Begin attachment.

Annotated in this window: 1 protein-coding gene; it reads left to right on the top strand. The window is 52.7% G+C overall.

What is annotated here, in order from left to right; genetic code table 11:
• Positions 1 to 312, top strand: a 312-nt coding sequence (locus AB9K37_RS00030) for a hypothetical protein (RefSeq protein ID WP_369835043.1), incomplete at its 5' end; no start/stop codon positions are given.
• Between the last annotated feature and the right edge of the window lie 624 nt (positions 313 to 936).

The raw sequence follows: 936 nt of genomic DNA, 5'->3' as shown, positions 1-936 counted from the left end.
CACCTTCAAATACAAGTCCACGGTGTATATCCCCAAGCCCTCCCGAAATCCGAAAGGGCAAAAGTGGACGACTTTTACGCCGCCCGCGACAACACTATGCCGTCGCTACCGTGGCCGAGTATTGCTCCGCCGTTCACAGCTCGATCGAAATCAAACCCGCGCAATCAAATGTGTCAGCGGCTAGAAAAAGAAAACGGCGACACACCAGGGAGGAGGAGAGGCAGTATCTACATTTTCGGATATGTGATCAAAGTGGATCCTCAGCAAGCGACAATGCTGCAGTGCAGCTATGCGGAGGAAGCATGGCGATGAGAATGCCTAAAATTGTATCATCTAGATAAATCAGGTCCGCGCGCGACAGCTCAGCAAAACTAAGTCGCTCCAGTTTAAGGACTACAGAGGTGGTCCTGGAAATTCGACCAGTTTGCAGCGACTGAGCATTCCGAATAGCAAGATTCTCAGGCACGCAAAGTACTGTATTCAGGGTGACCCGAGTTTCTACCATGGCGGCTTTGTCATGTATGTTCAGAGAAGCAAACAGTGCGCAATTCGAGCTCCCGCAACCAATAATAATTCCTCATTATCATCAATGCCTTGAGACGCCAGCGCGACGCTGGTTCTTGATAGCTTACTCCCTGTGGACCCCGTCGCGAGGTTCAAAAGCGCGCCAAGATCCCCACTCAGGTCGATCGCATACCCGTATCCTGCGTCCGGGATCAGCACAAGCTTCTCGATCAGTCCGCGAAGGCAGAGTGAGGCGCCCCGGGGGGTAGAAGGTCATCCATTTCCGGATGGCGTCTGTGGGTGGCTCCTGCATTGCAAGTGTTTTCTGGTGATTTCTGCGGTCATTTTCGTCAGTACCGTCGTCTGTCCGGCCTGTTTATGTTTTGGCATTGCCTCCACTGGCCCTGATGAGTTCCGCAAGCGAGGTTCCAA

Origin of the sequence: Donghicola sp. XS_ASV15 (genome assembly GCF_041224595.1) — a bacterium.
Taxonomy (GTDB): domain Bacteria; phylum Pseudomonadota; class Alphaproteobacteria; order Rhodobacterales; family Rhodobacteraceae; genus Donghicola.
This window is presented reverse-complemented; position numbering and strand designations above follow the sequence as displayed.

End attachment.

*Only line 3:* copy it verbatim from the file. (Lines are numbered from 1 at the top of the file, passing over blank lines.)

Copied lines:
• Positions 1 to 312, top strand: a 312-nt coding sequence (locus AB9K37_RS00030) for a hypothetical protein (RefSeq protein ID WP_369835043.1), incomplete at its 5' end; no start/stop codon positions are given.